A new area and robin for Paul ………….. CWR (Carsington Water robin) !
"Each kindness shown to birds or men is sure to flutter back again"
Unicum arbustum haud alit duos erithacos
(One bush does not shelter two Robins)
Zenodotus (3rd Century B.C.)
In reply to monkeycheese:
monkeycheese said:Maybe it's the camera angle that's thrown me. Is that the same bird in every pic?
There were at least two robins chasing one another around; I will have to check the other pics I have and get back to you on that one; think No.1 robin is different to No.2 & 3 which are the same. Ok, I've taken a look through the dozen pics and mostly they are the same robin but think these two pics taken same place, around same time are different. …….
Robin 1 (which is same robin as pics 2 & 3)
Robin 2 looks slightly different ….. will leave it to you to decide as you study them more than me lol
I finally managed to lure Little HTR from the holly tree and got a few pics of him in the flowering currant earlier this morning. He's still singing his little heart out every day but has yet to attract a female admirer. I have heard the occasional ditting while he's been singing, but I have yet to see the Robin responsible. Hopefully there will be a female around soon. Pairing up time often provides decent photo ops.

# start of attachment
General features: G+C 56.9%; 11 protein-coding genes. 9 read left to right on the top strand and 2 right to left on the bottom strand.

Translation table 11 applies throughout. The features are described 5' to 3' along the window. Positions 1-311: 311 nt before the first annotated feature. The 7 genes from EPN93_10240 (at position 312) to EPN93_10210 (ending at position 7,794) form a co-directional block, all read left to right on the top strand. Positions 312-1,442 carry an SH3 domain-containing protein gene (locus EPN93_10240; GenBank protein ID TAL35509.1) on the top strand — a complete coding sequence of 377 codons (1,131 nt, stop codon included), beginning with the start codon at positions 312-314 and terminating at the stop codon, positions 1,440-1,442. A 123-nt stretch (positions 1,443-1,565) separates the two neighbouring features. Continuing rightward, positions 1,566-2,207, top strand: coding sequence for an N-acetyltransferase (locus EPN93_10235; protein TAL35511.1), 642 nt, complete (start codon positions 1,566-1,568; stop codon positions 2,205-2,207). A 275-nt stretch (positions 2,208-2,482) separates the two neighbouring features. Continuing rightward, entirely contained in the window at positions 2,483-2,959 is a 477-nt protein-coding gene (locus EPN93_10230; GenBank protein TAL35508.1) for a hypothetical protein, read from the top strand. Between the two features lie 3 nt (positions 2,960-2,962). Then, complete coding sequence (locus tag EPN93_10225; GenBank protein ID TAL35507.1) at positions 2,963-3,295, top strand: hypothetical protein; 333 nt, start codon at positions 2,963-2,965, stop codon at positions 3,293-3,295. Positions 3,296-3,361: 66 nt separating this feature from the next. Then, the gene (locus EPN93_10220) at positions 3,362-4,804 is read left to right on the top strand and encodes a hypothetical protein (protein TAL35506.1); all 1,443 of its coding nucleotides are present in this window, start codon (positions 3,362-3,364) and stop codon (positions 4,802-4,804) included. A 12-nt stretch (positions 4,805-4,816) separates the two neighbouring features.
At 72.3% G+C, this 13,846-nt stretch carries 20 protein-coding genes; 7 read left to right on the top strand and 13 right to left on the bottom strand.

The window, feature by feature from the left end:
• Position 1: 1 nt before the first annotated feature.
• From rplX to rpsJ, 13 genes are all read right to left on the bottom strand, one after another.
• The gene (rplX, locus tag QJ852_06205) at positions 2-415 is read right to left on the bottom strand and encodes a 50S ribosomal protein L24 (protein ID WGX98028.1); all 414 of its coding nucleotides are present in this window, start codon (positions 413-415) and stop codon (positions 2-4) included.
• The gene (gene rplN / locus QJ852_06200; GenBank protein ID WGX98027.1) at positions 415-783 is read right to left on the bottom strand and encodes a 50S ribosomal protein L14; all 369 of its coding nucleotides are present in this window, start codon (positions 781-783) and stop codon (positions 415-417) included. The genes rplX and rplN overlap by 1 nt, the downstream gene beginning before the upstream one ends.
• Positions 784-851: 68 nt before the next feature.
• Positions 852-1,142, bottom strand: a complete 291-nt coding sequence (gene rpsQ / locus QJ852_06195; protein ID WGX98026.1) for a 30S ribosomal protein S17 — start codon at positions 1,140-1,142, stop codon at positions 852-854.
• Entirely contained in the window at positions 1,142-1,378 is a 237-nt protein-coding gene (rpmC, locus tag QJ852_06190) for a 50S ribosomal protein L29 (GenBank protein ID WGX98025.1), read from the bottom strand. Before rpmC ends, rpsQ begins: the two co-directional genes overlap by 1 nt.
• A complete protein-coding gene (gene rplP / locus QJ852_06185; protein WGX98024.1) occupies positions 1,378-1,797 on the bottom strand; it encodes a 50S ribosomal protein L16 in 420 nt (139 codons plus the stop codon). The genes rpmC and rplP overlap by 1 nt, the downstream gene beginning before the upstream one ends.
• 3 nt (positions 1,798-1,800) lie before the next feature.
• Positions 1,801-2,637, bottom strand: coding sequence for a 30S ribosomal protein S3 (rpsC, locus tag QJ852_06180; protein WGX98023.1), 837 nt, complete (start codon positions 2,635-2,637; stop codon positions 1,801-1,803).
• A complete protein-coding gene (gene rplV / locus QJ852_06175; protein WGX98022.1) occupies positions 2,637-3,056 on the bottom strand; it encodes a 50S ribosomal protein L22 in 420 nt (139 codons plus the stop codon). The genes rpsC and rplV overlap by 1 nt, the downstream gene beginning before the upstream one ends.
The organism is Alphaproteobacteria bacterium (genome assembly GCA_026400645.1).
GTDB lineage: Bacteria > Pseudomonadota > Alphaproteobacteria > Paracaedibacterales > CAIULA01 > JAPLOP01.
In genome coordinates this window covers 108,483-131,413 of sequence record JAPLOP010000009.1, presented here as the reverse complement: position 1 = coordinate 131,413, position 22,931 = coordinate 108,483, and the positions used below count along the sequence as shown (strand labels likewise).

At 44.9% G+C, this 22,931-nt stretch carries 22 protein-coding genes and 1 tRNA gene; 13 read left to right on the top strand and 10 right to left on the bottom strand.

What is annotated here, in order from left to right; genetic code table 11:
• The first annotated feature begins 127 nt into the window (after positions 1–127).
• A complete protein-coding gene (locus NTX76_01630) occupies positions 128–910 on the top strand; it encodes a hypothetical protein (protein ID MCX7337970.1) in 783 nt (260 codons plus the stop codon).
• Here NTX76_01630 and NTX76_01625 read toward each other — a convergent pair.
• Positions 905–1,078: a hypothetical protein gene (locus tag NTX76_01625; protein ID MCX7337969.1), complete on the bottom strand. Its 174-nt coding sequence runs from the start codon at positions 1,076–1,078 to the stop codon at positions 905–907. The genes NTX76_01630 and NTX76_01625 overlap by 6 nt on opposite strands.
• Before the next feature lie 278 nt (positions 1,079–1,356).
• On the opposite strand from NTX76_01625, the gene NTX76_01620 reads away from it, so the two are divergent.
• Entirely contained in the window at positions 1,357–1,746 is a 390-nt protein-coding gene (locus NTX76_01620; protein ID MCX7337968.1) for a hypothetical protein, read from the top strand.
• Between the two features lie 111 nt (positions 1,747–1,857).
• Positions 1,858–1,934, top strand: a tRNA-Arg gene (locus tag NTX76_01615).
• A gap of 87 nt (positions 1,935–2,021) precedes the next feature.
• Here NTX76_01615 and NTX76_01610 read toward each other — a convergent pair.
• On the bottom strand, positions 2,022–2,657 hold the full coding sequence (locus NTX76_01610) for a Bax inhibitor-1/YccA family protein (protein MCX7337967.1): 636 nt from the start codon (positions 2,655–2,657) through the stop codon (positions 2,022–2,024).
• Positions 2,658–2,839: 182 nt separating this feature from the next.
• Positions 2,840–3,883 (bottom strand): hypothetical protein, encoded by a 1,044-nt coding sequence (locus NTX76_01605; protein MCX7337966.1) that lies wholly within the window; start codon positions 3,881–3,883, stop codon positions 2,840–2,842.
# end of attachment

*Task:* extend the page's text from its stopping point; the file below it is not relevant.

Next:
Lot to learn
I was home all day yesterday and managed to spend a few minutes in the garden, just taking in some fresh air. The sky was crystal clear and Little HTR was singing. I grabbed the camera and snapped away.
Little HTR has changed his behaviour over the past three days. His song is even louder and more tuneful than it has been since Christmas, when he started trying to attract a mate. He is also singing from new points. The usual territorial boundaries are still being used, but his song is also coming from areas within his territory. He even sings loudly when he's just a foot or two away from me at the kitchen door. This isn't the normal sub-song but loud singing. Another change is that over the past three days he has also started making the small squeaking noise usually associated with females calling for food. I should add that I have heard ditting coming from the holly tree while Little HTR has been 50 or more yards away and yesterday I saw a new Robin in the feeding area. Little HTR flew across from his distant post and burst into song from the apple tree next door. The other Robin hopped up into the same tree and both birds disappeared. I didn't see any chasing so I have no idea where they went.
Anyway, here are some photos of Little HTR singing from some new perches.
It was slightly windy as you can tell
You can see his pointed (first year) tail feathers in these photos
Back in the apple tree
Hopefully the mystery Robin is a female. This is Little HTR by the way. One of HTR's 2019 offspring (hence the pointy tail feathers).
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